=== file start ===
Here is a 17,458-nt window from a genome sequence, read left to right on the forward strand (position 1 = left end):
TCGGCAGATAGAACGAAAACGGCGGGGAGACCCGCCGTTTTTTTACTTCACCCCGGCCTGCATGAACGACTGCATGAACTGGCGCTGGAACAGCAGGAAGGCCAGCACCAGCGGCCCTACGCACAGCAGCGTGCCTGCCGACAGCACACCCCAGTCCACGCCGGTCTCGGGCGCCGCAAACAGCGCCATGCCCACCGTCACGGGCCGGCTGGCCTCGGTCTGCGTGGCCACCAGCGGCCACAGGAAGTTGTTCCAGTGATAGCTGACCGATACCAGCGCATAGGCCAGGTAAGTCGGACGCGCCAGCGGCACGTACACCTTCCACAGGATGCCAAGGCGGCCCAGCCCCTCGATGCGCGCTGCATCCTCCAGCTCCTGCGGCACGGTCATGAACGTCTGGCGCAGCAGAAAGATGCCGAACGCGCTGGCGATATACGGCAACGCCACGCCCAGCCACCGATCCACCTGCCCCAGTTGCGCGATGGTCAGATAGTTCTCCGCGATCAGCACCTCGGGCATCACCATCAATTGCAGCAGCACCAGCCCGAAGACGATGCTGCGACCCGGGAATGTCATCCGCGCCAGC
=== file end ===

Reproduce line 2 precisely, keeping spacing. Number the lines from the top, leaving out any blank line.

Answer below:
TCGGCAGATAGAACGAAAACGGCGGGGAGACCCGCCGTTTTTTTACTTCACCCCGGCCTGCATGAACGACTGCATGAACTGGCGCTGGAACAGCAGGAAGGCCAGCACCAGCGGCCCTACGCACAGCAGCGTGCCTGCCGACAGCACACCCCAGTCCACGCCGGTCTCGGGCGCCGCAAACAGCGCCATGCCCACCGTCACGGGCCGGCTGGCCTCGGTCTGCGTGGCCACCAGCGGCCACAGGAAGTTGTTCCAGTGATAGCTGACCGATACCAGCGCATAGGCCAGGTAAGTCGGACGCGCCAGCGGCACGTACACCTTCCACAGGATGCCAAGGCGGCCCAGCCCCTCGATGCGCGCTGCATCCTCCAGCTCCTGCGGCACGGTCATGAACGTCTGGCGCAGCAGAAAGATGCCGAACGCGCTGGCGATATACGGCAACGCCACGCCCAGCCACCGATCCACCTGCCCCAGTTGCGCGATGGTCAGATAGTTCTCCGCGATCAGCACCTCGGGCATCACCATCAATTGCAGCAGCACCAGCCCGAAGACGATGCTGCGACCCGGGAATGTCATCCGCGCCAGC